The Mumbai-born and bred artist Jitish Kallat is best known for his work that celebrates his bustling home city. However, his iconic installation Covering Letter, which is currently displayed as part of the curation for the India Pavilion at the 58th Venice Biennale, is an exploration of deeper moral, ethical, and political questions. We chat with Jitish about what it means for India to participate in the world’s most prestigious art event, the pertinence of this year’s curatorial theme in a post-truth era, and the enduring relevance of Gandhian philosophies.
Your work, Covering Letter, is currently exhibited as part of the India Pavilion at the Venice Biennale, congratulations! Can you tell us a little bit about the work and how this fits into the curatorial theme 'Our Time for a Future Caring’?
Jitish Kallat: Covering Letter reflects upon a historical piece of correspondence written at a seminal moment in our human history, merely five weeks before the outbreak of the Second World War. The letter, written by Mahatma Gandhi, is addressed to Adolf Hitler; a seven line plea from one of the greatest proponents of peace reaching out to the most brutal perpetrator of violence, both cohabiting the planet at that moment in time. The letter stands in the middle of a dark room as an illuminated film of mist. The visitor can read the letter ascending and rising in the descending film of mist. The visitor can also walk through that letter, briefly inhabiting a dialogue to span the long corridor of human possibility… between a life spent pursuing peace and a life spent perpetrating brutality and violence. Within the context of the India Pavilion, which looks at the figure of Gandhi, Covering Letter pursues the possibility of self-reflection through an immersion within Gandhi's words. I'm very interested in the deeper moral, ethical and political dimensions of this letter and the manner in which it can prompt not just historical recall but reflective self-inquiry.
This is only the second time that India has had a Pavilion at the Biennale; obviously this is a significant moment for Indian art, but do you think it will actually develop the collector base for Indian art or help to encourage younger Indian artists?
Jitish Kallat: It is indeed significant that India has a Pavilion in the current edition of the Biennale, given that even some of the smallest nations participate in this global convergence of art. I think an important aspect of this participation is the private-public partnership wherein the Ministry of Culture is a participant in this event. Several of the key shifts in the art scene in India have been a result of private initiatives and the participation in Venice calls for a commitment from the state. India's presence at the Biennale has been widely reported in the Indian media and hopefully that will take the message of art to the wider public here.
This year's curation of the Venice Biennale was titled 'May You Live in Interesting Times' – can you speak a bit about this theme and how the India Pavilion fits within this?
Jitish Kallat: A few months before the opening of the Venice Biennale, Ralph Rugoff, the Artistic Director, and I had a public dialogue at Jnanapravaha in Mumbai. I recall asking Ralph to elaborate on his rather interesting title. "May you live in interesting times" is an English expression believed to be a traditional Chinese curse and often this connection to Chinese culture has been derived from some of the speeches by Joseph Chamberlain in the late 19th century. It ironically talks about the "uninteresting” times of turbulence and anxiety that mark our era as a blessing rather than a curse. It is also interesting to note that there seems to be no Chinese equivalence of this English expression and thus the entire expression seems to be a case of wrong attribution.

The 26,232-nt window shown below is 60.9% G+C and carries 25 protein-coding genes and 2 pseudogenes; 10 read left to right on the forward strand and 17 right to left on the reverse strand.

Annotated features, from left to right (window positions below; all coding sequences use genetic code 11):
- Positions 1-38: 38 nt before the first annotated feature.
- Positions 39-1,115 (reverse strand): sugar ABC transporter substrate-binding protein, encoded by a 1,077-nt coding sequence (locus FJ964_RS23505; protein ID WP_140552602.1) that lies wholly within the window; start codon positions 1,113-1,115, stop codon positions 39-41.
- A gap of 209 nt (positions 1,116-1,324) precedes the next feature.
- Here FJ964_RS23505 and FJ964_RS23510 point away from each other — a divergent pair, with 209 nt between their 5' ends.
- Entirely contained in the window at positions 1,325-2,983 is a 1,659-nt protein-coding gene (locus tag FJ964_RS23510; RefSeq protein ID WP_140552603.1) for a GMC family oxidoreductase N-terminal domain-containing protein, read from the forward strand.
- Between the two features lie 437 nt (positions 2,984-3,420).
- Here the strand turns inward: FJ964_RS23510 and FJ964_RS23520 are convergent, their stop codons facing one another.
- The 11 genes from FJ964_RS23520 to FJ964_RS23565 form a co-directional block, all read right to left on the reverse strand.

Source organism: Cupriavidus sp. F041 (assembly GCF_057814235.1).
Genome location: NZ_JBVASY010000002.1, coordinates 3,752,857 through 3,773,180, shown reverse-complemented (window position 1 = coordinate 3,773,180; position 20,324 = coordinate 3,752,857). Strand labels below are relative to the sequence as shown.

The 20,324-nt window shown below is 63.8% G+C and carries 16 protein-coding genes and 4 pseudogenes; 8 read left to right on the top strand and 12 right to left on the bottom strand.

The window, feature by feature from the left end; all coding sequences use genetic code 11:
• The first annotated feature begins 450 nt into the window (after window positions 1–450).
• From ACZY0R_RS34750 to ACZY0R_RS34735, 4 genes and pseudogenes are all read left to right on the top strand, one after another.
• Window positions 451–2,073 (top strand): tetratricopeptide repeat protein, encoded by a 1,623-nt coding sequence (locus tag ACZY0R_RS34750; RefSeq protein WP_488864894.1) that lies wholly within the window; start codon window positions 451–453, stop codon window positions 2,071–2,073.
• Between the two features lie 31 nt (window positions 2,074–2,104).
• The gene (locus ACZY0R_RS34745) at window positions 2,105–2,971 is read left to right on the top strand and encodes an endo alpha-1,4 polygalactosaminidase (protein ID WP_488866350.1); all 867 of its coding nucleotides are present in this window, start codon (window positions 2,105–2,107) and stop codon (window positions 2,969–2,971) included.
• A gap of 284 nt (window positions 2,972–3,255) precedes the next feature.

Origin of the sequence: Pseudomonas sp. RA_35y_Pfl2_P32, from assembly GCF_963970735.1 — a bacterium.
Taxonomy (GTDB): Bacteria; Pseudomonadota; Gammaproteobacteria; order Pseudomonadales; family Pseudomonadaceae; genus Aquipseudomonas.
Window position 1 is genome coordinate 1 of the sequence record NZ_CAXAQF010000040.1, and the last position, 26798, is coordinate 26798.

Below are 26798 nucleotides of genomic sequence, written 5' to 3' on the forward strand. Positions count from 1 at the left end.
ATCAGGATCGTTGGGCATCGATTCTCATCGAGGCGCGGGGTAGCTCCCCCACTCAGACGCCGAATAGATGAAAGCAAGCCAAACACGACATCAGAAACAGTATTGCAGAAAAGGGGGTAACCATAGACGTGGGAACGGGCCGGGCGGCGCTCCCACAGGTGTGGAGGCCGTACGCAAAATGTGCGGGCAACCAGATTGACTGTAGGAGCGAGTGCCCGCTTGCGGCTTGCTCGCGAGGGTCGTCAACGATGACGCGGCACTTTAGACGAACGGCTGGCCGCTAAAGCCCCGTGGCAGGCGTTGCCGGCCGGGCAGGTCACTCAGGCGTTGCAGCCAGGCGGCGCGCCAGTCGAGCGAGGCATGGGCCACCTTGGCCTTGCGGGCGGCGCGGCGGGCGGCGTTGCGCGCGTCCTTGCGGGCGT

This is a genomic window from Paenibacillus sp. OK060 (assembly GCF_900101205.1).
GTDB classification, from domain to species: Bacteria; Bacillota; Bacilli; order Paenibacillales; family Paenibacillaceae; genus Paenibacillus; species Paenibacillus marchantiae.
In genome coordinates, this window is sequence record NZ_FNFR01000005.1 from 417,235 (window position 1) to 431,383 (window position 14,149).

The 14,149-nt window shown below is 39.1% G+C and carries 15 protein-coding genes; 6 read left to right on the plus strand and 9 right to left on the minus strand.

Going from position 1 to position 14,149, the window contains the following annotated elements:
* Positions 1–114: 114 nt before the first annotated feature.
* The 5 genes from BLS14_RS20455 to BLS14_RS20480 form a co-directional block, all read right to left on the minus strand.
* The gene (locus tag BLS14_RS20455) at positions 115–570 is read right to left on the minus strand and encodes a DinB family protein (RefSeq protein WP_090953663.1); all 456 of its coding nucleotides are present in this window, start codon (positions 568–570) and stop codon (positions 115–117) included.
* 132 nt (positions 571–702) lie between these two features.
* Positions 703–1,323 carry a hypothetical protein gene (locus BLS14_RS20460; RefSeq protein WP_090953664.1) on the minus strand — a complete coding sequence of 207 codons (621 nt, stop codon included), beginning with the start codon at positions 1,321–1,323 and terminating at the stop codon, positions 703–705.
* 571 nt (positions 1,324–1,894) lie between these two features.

In our era of fake news and manipulation of reality, this title is an interesting pointer to one of the characteristics of our times, which is the uncertainty between truth and falsity. Within this context of the post-truth world it is interesting to think about Gandhi and his lifelong experiments with truth.
Your work is currently being shown as part of an exhibition called Modus Operandi at Chemould Prescott Road, which the director Shireen Gandhy has said is intended to create a journey for inexperienced collectors to buy great works of contemporary art - how else do you think we can engage new audiences in contemporary art in India?
Jitish Kallat: Modus Operandi in its first iteration in 2018 was an exploration of the modes and methods that artists used to conceive and create art. The second iteration this year is a glimpse into elements from the artists’ studios. The interesting aspect of this exhibition at Chemould Prescott Road, which is slowly becoming an annual project, is that it directs our attention to not just the art object, but also the back story. I think this is an interesting way to educate wider audiences who may not be entirely familiar with contemporary art to learn more about the art scene.
What are you currently working on, and what can we look forward to in the near future?
Jitish Kallat: I'm currently working on a new sound and photo-based installation which would be part of my forthcoming solo exhibition at the Frist Museum in Nashville. This is a large and complex installation, not just in technical terms but also from a conceptual perspective. Besides this, I have been working on a single large painting which is a coming together of gestures made into this painting over the last two years. While there are several other preoccupations and commitments, it is these two works that have my primary attention at this moment.
Find out more about Jitish Kallat and his works on jitishkallat.com